NewsOxford School Shooting


Attorney Geoffrey Fieger says he hopes Oxford lawsuit results in gun restrictions

Posted at 6:02 PM, Dec 09, 2021
and last updated 2021-12-09 18:19:26-05

SOUTHFIELD, Mich. (WXYZ) — Attorney Geoffrey Fieger filed two $100 million lawsuits in connection to the mass shooting at Oxford High last week.

The suits were filed in state and federal court on behalf of two students: high school senior Riley Franz who was shot in the neck during the mass shooting last week and her freshman sister Bella, who witnessed it.

“Riley and Bella along with their friend who was murdered were in the bathroom. They exited the bathroom and were shot down,” said Fieger.

Riley is now at home recovering from a gunshot wound to the neck.

Attorney Geoffrey Fieger put accused shooter Ethan Crumbley’s parents, who posted on social media about gun rights and bought the gun allegedly used at the shooting at Oxford High, on a poster as he announced lawsuits.

“They’re the poster children for the second amendment gun nuts. Who go, Yeah, Give everyone guns!” said Fieger.

However, the parents are not being sued.

“I don’t think you can get water out of a rock,” said Fieger.

The suit is filed against school administrators, teachers, and counselors. It alleges the district received complaints about Ethan Crumbley’s posts on social media and that teachers and counselors saw his concerning drawings and failed to protect other students.

Attorney Fieger says he hopes the lawsuit results in such a large payout that it motivates a change in gun laws.

“He broke six or seven laws already,” said Terry Johnson, an attorney who specializes in firearms laws.

Johnson says more laws won’t prevent such shootings.

“He (accused shooter Ethan Crumbley) illegally possessed a firearm, which is against the law. He brought it to school which is against the law. He shot in a building which is against the law. He shot at other people which is against the law,” said Johnson.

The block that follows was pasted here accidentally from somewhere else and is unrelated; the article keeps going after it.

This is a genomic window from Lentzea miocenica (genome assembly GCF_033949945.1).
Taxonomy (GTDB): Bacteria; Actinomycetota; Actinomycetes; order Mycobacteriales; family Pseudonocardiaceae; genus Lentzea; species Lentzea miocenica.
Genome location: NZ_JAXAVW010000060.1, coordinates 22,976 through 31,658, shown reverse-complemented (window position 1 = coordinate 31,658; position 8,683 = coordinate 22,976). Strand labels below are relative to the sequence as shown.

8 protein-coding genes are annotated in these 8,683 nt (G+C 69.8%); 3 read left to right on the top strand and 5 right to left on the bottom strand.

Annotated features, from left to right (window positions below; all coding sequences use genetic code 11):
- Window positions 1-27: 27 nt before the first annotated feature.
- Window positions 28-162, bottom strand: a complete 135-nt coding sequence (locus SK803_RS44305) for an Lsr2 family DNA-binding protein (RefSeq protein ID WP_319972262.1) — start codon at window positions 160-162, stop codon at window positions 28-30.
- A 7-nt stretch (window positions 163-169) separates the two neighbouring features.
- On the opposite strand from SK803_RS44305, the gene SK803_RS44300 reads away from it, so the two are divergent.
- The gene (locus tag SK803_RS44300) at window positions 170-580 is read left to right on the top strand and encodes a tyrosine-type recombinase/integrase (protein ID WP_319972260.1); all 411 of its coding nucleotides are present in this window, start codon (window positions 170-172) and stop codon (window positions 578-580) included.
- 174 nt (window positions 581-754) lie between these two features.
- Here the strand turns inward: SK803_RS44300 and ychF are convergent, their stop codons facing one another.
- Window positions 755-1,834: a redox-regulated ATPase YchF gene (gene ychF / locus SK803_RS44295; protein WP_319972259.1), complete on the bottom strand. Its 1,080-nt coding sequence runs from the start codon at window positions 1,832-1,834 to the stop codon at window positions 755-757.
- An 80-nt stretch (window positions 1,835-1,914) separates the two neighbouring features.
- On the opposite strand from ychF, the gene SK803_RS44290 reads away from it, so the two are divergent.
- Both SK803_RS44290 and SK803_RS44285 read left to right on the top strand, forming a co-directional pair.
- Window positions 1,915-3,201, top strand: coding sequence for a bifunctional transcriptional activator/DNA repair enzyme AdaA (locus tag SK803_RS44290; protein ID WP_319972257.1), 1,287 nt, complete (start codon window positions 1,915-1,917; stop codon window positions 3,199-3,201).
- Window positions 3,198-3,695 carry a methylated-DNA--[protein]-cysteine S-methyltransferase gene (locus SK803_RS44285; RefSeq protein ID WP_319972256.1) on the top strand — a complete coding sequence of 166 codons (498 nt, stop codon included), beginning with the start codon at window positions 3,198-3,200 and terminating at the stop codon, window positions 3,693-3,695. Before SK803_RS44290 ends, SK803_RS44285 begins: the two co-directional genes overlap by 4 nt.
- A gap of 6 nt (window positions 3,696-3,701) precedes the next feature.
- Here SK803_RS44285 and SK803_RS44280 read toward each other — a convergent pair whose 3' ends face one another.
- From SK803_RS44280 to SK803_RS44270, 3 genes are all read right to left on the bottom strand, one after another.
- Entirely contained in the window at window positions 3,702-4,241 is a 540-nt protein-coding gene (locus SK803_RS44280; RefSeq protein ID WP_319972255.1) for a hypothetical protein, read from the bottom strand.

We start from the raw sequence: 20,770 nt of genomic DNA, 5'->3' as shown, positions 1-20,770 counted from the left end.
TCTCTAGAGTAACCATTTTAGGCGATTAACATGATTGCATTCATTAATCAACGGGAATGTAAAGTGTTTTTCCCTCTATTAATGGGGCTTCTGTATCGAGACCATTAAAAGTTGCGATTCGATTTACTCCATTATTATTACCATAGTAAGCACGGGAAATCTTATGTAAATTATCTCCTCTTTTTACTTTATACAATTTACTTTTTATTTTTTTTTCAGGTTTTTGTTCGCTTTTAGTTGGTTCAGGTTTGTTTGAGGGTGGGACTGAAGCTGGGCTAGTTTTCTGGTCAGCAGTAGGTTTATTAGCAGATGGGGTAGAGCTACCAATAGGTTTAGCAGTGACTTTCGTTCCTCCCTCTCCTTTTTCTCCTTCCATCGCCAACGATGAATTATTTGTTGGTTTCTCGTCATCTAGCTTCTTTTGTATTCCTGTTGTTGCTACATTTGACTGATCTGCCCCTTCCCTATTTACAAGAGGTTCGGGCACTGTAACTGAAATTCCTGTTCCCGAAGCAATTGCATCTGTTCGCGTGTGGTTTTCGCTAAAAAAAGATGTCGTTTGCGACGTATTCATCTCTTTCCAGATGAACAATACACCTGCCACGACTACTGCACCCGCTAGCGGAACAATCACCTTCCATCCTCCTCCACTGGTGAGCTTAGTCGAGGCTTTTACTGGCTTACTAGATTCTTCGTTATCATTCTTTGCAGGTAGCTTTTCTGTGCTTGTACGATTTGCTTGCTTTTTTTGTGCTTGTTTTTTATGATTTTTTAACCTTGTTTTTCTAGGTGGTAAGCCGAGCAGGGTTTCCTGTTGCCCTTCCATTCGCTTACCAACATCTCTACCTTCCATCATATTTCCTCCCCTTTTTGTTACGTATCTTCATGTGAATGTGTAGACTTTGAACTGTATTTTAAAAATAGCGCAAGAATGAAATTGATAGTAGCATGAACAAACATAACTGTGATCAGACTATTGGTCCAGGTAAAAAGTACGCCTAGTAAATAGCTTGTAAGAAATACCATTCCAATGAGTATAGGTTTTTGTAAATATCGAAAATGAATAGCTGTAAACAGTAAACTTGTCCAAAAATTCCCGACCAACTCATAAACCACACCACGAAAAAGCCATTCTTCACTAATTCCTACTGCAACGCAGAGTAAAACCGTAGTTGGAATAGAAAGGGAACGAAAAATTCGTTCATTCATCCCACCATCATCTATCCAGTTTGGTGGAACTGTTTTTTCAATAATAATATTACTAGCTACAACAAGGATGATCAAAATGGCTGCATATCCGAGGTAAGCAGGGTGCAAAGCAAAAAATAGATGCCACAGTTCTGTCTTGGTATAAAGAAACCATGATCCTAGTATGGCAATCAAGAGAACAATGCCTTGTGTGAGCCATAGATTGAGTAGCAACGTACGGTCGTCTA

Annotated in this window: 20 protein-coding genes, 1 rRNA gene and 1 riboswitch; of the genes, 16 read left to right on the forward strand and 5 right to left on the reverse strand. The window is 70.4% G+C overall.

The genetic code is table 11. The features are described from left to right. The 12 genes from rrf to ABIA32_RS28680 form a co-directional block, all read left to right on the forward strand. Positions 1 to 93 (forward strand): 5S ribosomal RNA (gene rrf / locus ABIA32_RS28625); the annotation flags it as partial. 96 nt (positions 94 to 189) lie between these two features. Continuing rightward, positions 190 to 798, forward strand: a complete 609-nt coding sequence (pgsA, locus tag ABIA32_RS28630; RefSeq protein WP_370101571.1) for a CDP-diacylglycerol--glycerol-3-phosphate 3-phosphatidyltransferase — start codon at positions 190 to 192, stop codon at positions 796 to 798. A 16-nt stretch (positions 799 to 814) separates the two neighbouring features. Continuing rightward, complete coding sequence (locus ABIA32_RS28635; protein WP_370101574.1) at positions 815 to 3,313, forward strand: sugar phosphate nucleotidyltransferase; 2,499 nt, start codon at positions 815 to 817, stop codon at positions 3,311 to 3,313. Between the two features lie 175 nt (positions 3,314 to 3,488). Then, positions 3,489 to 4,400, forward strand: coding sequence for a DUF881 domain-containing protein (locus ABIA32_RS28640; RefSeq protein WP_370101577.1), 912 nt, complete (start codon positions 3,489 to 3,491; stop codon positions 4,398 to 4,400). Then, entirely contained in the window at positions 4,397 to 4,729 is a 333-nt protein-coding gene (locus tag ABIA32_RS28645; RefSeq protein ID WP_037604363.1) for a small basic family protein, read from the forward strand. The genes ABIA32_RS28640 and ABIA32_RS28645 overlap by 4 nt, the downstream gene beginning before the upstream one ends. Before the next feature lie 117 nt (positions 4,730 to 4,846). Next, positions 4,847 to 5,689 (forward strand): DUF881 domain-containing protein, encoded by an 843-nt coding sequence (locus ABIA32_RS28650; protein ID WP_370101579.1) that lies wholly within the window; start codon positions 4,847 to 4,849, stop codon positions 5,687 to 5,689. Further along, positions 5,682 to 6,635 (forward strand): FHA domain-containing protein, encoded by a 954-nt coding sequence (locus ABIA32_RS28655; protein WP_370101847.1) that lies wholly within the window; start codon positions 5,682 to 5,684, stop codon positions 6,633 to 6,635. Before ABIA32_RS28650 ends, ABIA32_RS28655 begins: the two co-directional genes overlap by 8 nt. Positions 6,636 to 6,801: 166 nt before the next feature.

Attorney Fieger says we need to make guns less accessible somehow.

“These folks are the ones that are endangering all of us,” he said, pointing at the poster. “They are the ones that are out there screaming the loudest about taking away their gun rights.”

The lawsuit comes before the conclusion of funeral services for Justin Shilling. Some metro-Detroit education leaders called the timing of the lawsuit offensive.

“Filing lawsuits against teachers who were in the building at the time, one of whom was shot, many others traumatized by what took place. Suing them is just putting them through more trauma,” said Robert McCann, Executive Director of the K-12 Alliance.

“They allowed a deranged homicidal student to return to class with a gun in his backpack, with over 30 rounds of ammo in his backpack. When he had told him as much. He had written as much. He had drawn pictures of his plan and he was allowed to carry it out,” said Fieger.

“He doesn’t know what the facts are,” countered McCann.

“We included everyone because we are not certain who did what,” said Fieger.

An attorney for the school sent WXYZ a copy of a letter sent to Attorney Fieger. It notifies him that the Dean of Students named in the lawsuit has not worked at the high school for more than a year.

"It is this type of misrepresentation that has resulted in school employees receiving death threats," says the letter written by Attorney Timothy Mullins.